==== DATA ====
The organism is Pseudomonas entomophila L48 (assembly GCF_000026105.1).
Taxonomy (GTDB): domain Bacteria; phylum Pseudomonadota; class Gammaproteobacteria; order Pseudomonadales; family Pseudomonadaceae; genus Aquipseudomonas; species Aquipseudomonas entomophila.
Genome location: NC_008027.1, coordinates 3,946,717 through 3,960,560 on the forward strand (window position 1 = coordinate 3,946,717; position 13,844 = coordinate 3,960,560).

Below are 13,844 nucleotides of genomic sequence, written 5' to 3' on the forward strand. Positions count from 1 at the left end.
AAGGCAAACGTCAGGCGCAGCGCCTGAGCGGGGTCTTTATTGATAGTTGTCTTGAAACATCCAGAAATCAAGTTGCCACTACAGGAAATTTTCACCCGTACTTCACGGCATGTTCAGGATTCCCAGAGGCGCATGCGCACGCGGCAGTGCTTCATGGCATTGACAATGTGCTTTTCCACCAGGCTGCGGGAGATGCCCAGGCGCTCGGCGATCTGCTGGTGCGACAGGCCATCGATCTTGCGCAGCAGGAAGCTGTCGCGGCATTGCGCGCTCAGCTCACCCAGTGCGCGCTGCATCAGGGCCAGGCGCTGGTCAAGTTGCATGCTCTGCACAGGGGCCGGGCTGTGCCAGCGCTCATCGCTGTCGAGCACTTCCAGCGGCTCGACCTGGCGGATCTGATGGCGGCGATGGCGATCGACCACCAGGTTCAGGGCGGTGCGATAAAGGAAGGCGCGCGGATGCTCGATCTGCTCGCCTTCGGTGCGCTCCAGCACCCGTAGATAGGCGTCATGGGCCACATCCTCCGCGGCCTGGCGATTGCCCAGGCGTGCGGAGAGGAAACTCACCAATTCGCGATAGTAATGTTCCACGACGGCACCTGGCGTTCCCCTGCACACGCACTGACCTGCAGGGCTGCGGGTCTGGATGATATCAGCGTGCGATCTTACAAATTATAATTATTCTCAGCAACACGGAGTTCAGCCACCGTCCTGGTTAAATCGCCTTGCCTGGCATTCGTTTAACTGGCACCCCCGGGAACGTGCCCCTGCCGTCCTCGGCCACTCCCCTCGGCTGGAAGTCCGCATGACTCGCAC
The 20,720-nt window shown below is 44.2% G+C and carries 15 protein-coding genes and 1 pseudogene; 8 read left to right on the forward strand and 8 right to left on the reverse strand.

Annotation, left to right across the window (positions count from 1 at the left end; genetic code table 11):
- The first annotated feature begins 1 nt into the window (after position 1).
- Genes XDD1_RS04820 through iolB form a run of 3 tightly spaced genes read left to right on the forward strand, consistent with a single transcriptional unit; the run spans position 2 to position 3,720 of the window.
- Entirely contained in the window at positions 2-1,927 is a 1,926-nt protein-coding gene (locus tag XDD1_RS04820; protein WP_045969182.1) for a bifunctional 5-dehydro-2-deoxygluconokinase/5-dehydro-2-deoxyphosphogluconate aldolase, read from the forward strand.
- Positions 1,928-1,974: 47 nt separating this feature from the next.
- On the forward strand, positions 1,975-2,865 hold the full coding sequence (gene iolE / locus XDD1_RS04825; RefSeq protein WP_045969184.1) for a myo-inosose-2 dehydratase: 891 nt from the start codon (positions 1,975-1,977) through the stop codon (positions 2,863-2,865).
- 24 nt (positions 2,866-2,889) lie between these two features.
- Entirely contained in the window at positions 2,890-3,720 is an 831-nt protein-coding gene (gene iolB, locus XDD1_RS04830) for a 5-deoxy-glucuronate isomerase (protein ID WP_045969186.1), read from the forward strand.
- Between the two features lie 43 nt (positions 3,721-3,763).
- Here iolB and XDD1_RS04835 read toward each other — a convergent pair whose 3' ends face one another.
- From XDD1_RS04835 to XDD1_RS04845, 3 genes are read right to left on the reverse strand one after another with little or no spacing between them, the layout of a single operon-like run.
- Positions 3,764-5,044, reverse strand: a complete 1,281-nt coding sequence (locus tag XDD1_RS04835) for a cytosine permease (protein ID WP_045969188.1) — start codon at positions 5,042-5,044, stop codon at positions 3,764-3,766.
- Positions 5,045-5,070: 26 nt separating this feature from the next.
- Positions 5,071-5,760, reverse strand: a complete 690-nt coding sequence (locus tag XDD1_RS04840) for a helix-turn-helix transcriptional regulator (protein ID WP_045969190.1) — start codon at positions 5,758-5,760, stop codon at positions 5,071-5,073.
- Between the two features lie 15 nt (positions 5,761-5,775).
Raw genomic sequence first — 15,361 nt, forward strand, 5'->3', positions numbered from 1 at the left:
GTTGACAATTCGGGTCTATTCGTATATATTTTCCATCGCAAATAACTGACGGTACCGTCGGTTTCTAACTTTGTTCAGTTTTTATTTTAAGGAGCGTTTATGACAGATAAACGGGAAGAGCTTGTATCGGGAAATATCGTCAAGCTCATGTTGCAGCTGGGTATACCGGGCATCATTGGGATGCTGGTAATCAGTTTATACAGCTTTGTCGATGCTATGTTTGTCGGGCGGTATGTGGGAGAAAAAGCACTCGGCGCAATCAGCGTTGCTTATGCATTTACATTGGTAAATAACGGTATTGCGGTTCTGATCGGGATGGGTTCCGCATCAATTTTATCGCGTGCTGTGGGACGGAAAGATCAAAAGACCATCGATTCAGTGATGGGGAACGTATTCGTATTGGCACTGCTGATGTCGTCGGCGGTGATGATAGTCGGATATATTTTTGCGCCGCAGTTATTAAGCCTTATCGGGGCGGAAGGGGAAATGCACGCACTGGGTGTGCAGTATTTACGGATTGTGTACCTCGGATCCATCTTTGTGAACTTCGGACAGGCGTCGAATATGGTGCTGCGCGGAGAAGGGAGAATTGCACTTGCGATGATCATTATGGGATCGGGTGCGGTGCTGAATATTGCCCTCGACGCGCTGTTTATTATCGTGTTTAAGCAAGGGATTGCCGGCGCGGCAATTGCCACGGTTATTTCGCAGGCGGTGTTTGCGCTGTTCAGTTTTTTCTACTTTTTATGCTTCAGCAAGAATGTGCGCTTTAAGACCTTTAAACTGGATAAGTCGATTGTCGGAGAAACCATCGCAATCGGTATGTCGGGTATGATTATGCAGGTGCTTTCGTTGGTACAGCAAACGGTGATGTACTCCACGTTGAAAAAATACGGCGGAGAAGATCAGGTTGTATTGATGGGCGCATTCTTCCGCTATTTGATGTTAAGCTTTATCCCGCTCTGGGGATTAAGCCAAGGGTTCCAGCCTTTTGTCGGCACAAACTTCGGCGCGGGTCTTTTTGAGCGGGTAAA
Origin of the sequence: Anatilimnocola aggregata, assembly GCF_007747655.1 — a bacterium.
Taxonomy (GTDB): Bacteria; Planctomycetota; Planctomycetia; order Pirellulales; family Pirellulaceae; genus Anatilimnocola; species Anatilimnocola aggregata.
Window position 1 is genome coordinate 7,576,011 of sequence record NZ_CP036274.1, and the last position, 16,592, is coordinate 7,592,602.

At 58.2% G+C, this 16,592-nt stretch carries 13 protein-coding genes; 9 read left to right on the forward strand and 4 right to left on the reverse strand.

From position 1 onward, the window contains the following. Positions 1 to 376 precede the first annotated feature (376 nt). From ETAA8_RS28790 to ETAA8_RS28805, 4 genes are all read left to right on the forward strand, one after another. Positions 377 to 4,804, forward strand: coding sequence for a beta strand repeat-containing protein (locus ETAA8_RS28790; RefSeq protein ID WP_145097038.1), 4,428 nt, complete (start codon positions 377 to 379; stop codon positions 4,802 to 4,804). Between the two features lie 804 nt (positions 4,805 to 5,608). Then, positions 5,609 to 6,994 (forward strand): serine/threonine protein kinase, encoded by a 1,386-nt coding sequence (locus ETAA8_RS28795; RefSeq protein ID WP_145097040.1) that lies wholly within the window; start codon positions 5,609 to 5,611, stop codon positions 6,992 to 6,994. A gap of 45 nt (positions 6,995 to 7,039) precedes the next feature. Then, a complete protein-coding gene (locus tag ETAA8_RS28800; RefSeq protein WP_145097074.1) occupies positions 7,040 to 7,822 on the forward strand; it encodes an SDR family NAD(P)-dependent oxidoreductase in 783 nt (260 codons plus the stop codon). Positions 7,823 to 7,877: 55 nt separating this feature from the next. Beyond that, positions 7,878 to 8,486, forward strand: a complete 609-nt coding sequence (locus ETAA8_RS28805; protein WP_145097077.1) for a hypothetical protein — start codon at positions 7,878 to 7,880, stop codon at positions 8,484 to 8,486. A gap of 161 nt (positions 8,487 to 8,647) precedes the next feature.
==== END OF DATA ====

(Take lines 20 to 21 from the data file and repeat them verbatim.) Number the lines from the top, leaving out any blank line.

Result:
- Positions 5,071-5,760, reverse strand: a complete 690-nt coding sequence (locus tag XDD1_RS04840) for a helix-turn-helix transcriptional regulator (protein ID WP_045969190.1) — start codon at positions 5,758-5,760, stop codon at positions 5,071-5,073.
- Between the two features lie 15 nt (positions 5,761-5,775).